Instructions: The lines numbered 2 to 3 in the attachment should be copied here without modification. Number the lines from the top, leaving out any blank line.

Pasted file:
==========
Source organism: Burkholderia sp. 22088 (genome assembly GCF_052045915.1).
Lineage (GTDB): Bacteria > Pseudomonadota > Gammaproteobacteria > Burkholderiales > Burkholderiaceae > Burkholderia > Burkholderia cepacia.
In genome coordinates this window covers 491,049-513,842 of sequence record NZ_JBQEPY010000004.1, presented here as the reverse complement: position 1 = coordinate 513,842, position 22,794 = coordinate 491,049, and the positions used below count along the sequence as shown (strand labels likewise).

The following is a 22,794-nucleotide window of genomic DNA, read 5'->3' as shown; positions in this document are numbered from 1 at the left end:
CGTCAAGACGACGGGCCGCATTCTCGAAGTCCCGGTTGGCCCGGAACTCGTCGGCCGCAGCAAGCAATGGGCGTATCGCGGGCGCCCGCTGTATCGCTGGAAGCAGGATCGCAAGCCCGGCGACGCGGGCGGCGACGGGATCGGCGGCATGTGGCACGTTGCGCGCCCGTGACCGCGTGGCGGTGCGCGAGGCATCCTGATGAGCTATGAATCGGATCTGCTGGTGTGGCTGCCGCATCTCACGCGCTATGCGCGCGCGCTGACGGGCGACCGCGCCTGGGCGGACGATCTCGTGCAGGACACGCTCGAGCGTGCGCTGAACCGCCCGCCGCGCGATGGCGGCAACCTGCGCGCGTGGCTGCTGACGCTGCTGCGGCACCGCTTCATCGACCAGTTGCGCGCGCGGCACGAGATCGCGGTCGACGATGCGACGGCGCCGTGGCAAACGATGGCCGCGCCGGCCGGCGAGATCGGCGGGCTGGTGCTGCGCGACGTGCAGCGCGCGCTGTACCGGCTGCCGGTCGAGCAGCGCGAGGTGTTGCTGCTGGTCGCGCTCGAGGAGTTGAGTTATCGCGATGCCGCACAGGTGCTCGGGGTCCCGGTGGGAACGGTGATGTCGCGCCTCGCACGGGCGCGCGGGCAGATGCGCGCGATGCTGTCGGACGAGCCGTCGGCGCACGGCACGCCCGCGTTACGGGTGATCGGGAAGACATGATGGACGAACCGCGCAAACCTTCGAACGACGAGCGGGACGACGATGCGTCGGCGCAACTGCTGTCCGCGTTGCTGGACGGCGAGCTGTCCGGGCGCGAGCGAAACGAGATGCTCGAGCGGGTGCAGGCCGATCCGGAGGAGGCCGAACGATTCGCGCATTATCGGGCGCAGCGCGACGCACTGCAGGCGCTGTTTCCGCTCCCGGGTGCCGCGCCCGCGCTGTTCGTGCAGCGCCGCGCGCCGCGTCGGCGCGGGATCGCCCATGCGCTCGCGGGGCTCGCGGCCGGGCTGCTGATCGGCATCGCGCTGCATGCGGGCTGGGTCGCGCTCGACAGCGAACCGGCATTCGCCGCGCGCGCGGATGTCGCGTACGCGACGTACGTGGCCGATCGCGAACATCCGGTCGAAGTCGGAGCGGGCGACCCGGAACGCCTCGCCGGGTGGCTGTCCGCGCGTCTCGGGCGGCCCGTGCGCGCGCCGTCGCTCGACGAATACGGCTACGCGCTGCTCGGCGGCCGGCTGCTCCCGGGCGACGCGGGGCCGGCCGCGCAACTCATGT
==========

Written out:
Lineage (GTDB): Bacteria > Pseudomonadota > Gammaproteobacteria > Burkholderiales > Burkholderiaceae > Burkholderia > Burkholderia cepacia.
In genome coordinates this window covers 491,049-513,842 of sequence record NZ_JBQEPY010000004.1, presented here as the reverse complement: position 1 = coordinate 513,842, position 22,794 = coordinate 491,049, and the positions used below count along the sequence as shown (strand labels likewise).